New York State Court of Claims

New York State Court of Claims
GREEN v. THE STATE OF NEW YORK, # 2018-045-030, Claim No. None, Motion No. M-91996

Synopsis

Motion to file a late claim, trip and fall on the cut-off sign on the sidewalk. State agency report and police report do not provide notice of the essential facts of the claim.

Case information

UID: 2018-045-030
Claimant(s): PETER GREEN
Claimant short name: GREEN
Footnote (claimant name) :
Defendant(s): THE STATE OF NEW YORK
Footnote (defendant name) :
Third-party claimant(s):
Third-party defendant(s):
Claim number(s): None
Motion number(s): M-91996
Cross-motion number(s):
Judge: GINA M. LOPEZ-SUMMA
Claimant's attorney: Davis & Ferber, LLP
By: Cary M. Greenberg, Esq.
Defendant's attorney: Hon. Barbara D. Underwood, Attorney General
By: Antonella Papaleo, Assistant Attorney General
Third-party defendant's attorney:
Signature date: July 25, 2018
City: Hauppauge
Comments:
Official citation:
Appellate results:
See also (multicaptioned case)

Decision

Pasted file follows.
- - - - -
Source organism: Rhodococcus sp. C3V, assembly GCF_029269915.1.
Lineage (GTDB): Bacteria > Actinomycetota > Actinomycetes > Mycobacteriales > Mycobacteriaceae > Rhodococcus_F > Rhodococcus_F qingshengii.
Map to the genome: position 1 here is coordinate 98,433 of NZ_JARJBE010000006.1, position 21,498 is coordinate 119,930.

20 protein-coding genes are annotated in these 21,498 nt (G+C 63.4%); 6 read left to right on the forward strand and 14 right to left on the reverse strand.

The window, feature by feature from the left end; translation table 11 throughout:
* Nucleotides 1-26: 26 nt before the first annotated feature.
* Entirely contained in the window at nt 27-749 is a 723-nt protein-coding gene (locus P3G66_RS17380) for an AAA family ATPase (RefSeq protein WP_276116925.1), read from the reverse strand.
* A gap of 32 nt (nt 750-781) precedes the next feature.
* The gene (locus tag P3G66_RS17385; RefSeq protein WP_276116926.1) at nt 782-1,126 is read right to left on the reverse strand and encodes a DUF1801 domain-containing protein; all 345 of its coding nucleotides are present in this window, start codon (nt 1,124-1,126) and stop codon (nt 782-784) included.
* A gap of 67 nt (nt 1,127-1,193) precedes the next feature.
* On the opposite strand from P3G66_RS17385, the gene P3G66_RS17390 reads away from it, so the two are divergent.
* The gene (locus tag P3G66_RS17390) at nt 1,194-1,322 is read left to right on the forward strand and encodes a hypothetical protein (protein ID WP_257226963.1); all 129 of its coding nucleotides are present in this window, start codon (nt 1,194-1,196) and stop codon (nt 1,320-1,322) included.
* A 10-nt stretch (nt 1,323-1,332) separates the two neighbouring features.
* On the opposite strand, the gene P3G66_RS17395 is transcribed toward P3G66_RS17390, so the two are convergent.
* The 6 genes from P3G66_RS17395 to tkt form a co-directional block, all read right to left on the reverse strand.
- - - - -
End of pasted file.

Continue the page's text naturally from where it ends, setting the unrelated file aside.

The following papers were read and considered by the Court on this motion: Claimant's Notice of Motion; Claimant's Attorney's Affirmation; Claimant's Affidavit with Annexed Exhibits A-M; Defendant's Affirmation in Opposition with annexed Exhibits A and B; and Claimant's Reply Affirmation.

Claimant, Peter Green, has brought this motion pursuant to Court of Claims Act (CCA) 10 (6) seeking an order granting permission to file a late claim(2) . Defendant, the State of New York, opposes the motion.

It is well settled that "[t]he Court of Claims is vested with broad discretion to grant or deny an application for permission to file a late claim" (Matter of Brown v State of New York, 6 AD3d 756, 757 [2004]). In determining whether relief to file a late claim should be granted the Court must take into consideration the factors set forth in Court of Claims Act 10 (6) (Bay Terrace Coop. Section IV, Inc. v New York State Employees' Retirement Sys. Policemen's & Firemen's Retirement Sys., 55 NY2d 979 [1982]). The factors are not necessarily exhaustive, nor is the presence or absence of any particular one controlling (id.). Those factors are whether the delay in filing the claim was excusable; whether the defendant had notice of the essential facts constituting the claim; whether the defendant had an opportunity to investigate; whether the defendant was substantially prejudiced; whether the claim appears to be meritorious and whether the claimant has any other available remedy. A proposed claim to be filed, containing all of the information set forth in CCA 11, shall accompany any late claim application.